Wick Communications

Candidates clam up

In Elections on October 22, 2010 at 8:19 am

Perhaps more than ever, candidates hate our guts. OK, I don’t mean that. What I mean is that increasingly they feel they don’t need journalists to tell their stories.

Social media has changed the political game in many ways. Barack Obama was famous for marshaling the tools of Web 2.0 to bypass the mainstream media and communicate directly with an adoring public. In the parlance of the day, Obama went viral. Actually, while the tools have changed, the concept is nothing new. Ronald Reagan liked to pit an “elitist,” “liberal” media against the everyman who voted for him. Richard Nixon did it a decade before Reagan. Heck, Andrew Jackson made a political career for himself in the 19th century by reminding folks he wasn’t one of the elite crowd from the north.

I was reminded of that tradition when I read this story from Washington state. Candidates know they can use the public’s mistrust of reporters to their advantage and they don’t have to depend on us to disseminate their messages either…

You would do well to remember this as well. There is no law that says candidates have to submit to one-on-one interviews with you. They don’t have to grace your endorsement meetings. Consequently, you have to court them a bit. Here’s what I suggest:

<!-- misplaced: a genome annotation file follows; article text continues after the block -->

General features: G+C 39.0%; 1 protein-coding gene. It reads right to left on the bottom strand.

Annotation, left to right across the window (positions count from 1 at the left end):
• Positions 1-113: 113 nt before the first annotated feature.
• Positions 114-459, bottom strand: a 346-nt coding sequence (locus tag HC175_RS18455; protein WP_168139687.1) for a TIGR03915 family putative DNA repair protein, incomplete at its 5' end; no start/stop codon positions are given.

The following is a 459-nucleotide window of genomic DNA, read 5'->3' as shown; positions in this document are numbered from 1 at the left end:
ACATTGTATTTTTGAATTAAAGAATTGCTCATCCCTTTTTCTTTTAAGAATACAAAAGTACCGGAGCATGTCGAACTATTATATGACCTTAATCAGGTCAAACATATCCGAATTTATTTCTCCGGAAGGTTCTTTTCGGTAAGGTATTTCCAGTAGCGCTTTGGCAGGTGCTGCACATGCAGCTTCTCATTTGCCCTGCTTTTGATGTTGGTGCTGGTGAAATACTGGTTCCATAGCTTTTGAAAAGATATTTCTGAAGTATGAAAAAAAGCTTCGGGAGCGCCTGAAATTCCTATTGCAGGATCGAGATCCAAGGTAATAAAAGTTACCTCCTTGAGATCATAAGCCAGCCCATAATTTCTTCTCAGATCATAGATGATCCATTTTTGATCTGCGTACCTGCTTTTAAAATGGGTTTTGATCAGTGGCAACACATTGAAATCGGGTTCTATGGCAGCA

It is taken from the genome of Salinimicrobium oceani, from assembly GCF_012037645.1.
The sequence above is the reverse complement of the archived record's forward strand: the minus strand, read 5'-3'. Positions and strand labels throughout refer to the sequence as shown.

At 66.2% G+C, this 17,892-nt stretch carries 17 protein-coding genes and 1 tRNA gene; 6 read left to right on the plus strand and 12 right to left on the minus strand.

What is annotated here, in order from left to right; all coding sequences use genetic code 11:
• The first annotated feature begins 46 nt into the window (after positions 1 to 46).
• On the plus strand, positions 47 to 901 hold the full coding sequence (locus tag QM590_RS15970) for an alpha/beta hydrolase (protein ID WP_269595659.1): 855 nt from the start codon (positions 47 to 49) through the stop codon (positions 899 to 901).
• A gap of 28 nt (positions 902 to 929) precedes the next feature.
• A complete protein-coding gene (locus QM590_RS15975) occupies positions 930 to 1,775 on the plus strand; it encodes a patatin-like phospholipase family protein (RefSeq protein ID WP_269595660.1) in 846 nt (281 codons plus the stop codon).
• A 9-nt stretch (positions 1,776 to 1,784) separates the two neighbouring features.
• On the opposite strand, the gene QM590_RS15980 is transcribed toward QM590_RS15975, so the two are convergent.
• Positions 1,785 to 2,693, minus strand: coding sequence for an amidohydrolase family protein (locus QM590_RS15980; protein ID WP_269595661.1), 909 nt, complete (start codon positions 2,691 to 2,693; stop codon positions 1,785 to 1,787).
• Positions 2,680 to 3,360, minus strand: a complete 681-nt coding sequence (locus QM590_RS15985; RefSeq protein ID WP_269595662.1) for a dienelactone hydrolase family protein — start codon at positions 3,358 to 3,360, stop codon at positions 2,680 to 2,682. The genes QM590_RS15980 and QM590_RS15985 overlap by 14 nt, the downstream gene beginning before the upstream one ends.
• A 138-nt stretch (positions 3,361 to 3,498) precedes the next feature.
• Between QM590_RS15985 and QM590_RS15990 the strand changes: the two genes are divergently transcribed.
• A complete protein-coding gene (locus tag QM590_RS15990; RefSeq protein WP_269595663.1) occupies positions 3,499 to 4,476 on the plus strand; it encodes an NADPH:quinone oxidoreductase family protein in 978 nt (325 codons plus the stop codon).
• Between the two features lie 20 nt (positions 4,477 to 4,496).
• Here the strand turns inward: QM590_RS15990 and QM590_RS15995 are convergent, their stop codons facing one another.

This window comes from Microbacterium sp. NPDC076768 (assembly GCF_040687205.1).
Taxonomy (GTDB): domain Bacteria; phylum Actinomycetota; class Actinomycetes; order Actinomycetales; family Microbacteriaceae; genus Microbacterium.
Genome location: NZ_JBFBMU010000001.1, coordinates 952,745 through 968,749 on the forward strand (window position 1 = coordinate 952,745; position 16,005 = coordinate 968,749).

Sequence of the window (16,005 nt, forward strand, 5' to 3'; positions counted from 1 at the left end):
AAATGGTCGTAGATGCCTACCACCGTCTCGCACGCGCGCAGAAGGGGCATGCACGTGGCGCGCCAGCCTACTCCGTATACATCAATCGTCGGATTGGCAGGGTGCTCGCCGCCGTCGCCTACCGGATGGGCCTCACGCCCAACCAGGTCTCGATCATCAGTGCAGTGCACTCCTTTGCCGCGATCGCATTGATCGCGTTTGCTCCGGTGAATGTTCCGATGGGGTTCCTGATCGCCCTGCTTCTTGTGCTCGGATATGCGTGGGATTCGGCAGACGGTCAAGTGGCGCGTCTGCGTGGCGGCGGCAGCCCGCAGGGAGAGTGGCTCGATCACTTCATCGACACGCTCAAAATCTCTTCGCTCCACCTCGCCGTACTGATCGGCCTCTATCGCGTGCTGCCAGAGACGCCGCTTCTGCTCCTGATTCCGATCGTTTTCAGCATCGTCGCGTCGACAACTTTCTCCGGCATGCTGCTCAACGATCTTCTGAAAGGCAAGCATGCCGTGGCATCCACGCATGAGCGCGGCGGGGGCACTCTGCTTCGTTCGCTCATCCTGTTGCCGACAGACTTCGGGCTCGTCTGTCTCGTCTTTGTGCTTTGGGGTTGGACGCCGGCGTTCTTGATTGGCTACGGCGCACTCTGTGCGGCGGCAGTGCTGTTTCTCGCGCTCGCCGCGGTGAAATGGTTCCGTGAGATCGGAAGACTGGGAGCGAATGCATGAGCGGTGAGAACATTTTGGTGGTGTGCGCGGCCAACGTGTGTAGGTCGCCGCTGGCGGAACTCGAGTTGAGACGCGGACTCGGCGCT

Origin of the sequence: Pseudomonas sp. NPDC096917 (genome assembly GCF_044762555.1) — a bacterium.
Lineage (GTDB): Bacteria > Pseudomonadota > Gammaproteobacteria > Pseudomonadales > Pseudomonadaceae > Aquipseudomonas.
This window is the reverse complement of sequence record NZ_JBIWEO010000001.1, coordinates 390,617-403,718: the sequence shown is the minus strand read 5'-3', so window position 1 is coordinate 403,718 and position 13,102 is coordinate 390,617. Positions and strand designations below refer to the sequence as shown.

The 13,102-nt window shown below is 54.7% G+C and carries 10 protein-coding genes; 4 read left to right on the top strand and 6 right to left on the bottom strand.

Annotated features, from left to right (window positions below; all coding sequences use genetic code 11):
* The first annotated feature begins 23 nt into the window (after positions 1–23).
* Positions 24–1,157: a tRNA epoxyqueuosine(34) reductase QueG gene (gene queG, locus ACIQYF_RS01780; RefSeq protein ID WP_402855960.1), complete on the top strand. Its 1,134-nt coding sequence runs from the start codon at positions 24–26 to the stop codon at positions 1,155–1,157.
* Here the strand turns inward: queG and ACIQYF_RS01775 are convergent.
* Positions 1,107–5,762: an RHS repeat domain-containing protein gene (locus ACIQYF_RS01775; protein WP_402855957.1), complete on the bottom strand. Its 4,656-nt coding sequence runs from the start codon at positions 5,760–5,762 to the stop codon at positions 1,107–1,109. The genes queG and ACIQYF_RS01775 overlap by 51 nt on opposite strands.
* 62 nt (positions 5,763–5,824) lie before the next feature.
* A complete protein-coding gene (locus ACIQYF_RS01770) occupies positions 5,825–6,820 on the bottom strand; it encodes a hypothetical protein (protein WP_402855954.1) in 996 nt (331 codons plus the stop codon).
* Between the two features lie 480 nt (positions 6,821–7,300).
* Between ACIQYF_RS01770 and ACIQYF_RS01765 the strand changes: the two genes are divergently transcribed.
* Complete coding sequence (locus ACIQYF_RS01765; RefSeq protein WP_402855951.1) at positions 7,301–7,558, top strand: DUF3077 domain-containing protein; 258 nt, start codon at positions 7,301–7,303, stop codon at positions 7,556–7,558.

• Be fair. And I mean always. Invite all the legitimate candidates to your election gatherings. Give them equal time.
  • Be calm. You don’t have to argue the issues with politicians. In fact, it’s almost never a good idea. Understand that people carry irrational grudges. If you get in a war of words with Candidate X in the Piggly Wiggly, he may snub you two years later when he’s running for Congress.
  • Be generous. Not with your money, but with your time. People who run for office are egomaniacs. OK, strike that. Let’s just say they think they have something to say that is worth listening to. So hear them out. Give them your time and they will likely respond in kind.

In 25 years of reporting and editing, I don’t think I’ve ever had a candidate flat-out refuse to talk to me. I’m kind of proud of that.

Clay

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